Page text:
"Fish are still weighed and measured the old way, in pounds and ounces, probably because, not having ten fingers, they don't use the metric system. But then, they don't have feet either do they?" *
I used to finish up the coarse season with a few piking sessions. Often standing around in the cold using dead bait or flinging a spinner out on a short rod. Ice would form in the rod rings, preventing the line from running through. I have also used some big hefty flies to catch pike, but I think they work better when the water is warmer and the fish are more active. Anyway, I haven't been pike fishing at all in the last few years.
I used to make it an annual ritual to treat myself to a special day's fishing on my birthday which is in mid March. In Scotland this meant salmon fishing on the Tay or the Spey. My mission was to catch a giant, fresh-run, silver "springer", which I did once, except it was smaller than many of the trout that I catch now and it wasn't on a fly. On those occasions I was full of anticipation, despite falling snow and roaring floods. I wonder if I would have the stamina now but I know that, if I was invited, I would still definitely go! Unlike the old days, I would stop for lunch in the ghillie's hut of pop into a hotel for a pint instead of flogging the water to death all day.
The memory of snow settling on my rod and line takes me back to a March day in the early 60s when I took a school-friend out to Hythe Pier where we fished for flounders in a bit of a blizzard. I think I caught one, but it wasn't the fish that made it memorable, it was watching the snow build up all the way down the line to the water below, the weight of it curving the rod over the rail of the pier.
In recent years, my March outings have taken me fly-fishing on the local reservoirs. As the winters get shorter, the fishing season gets longer, and spring often comes early down here in Cambridgeshire where snow is a rare sight. In some years the blossom is out and the chiff chaffs are singing, but sometimes the weather in March can be miserable.
A cold, easterly wind is a big off-putter for me. I live very close to Grafham Water, so I do most of my fishing there. I'm often tempted to try somewhere different, but that would mean more of my precious time in the car and less time at the water. First thing, I look up at the sky to see if the clouds are moving, then I watch the trees and boot up the computer to check the forecast. If it all looks good, it's a fishing day!
The trouble with Grafham is that it is on top of a hill. A light breeze down in my sheltered garden can become a Force 6 up at the reservoir where the waves may even have white-caps. The wind churns up the shallows into a silty soup that the trout avoid. I drive around and check for a sheltered, fishable spot before buying a ticket.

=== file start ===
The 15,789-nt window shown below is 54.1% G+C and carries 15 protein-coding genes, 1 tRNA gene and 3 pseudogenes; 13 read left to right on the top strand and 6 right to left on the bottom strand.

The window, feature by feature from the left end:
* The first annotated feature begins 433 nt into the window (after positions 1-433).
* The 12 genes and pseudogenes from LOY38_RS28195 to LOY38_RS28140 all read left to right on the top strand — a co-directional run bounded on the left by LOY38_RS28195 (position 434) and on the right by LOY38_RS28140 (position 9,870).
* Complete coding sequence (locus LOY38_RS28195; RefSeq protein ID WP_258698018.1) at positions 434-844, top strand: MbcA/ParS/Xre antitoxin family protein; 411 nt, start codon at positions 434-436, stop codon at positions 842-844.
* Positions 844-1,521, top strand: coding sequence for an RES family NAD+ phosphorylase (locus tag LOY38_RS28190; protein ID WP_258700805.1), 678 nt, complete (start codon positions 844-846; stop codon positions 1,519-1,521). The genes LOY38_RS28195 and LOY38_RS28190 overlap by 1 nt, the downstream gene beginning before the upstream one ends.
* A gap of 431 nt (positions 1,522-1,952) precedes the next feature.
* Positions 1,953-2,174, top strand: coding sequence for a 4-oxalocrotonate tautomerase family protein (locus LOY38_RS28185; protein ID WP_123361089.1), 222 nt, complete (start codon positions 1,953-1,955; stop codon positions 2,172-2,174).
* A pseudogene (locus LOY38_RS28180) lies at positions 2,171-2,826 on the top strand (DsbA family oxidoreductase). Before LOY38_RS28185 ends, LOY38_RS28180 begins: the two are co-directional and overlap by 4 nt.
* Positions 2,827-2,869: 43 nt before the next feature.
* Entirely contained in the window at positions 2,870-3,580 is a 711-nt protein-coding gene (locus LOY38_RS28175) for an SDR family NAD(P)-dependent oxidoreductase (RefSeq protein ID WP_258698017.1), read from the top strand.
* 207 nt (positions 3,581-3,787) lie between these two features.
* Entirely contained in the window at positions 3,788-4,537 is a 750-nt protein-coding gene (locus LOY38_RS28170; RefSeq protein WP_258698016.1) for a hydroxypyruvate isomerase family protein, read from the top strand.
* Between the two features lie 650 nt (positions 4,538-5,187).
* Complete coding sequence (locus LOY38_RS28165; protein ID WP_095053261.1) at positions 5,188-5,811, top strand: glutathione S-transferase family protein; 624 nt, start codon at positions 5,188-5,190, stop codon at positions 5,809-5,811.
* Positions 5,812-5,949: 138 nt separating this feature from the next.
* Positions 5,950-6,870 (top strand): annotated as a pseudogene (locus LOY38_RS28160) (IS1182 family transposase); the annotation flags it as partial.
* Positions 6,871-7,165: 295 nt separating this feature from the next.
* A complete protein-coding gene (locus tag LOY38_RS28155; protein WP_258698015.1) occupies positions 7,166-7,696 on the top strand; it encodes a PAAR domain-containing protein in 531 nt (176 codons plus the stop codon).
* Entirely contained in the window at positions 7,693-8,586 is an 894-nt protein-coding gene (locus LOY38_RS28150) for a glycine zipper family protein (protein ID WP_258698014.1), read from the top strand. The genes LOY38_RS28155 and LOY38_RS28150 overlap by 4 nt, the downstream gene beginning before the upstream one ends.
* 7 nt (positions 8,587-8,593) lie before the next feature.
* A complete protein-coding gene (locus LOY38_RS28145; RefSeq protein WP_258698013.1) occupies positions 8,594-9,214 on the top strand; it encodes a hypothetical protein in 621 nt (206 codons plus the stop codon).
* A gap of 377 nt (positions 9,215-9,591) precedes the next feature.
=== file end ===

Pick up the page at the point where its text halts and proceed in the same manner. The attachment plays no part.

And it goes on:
This year I missed my birthday week because of work and the weather, but I got my chance at the end of the month when we had a mild and sunny spring day.
Following up on a tip from the warden I decided to make a few casts from the harbour arm before moving on to somewhere more scenic. Apparently there was a school of perch-fry in the harbour that were being hunted by some big trout. I saw no evidence of the fry but the trout were certainly there. My first cast was short and more or less a casual effort to work out some line and wet the slinky, mink-hair fly that I had on the end. The second cast was long and I made a serious attempt to make the fly work properly so that it sank low and gave an enticingly life-like wiggle. I felt a couple of short bumps on the line and then a solid, heart stopping yank. The fish stayed deep and ran around the harbour. When I eventually saw it, it was a beautiful brown trout of around 3 pounds. (Fish are still weighted and measured imperially, probably because, not having ten fingers, they don't use the metric system. But then, they don't have feet either do they?)
I never left the harbour that day and I caught about a dozen fish. The brownies were all about the same size and quality, almost all caught inside the harbour. Casting outside the bay brought in some rainbows at about four pounds. After catching the first few fish rather too easily, I switched to a lighter rod using small nymphs on a floating line. It didn't make any difference; the fish just kept coming.
After a couple of hours of solitude, I was joined by a young lad who kept on talking to me. He was very active, moving about and swishing a high density sinking line with great energy so that it made a whistling noise. I found it all quite irritating, even more so when his catch rate was twice mine. Then he phoned his friends to come and join in.
There's a lot to be said for wading out as deep as you can go, with your back to the bank so no-one can talk to you. But I realised that this lad's enthusiasm was what I used to have and his friends were perfectly pleasant really.
As Greta Garbo said, "I just vont to be alone." I think that's why I prefer to find a stretch of bank to myself, even if it means giving the hot-spots a miss.
Before anyone starts calling me a fish-monger, I should point out that all the fish were returned carefully. These fish-bonanza of days don't happen that often and I see them as a reward for all my fishless and freezing opening days of seasons past.
* But they do have soles and 'eels. And they have fingers; fish fingers!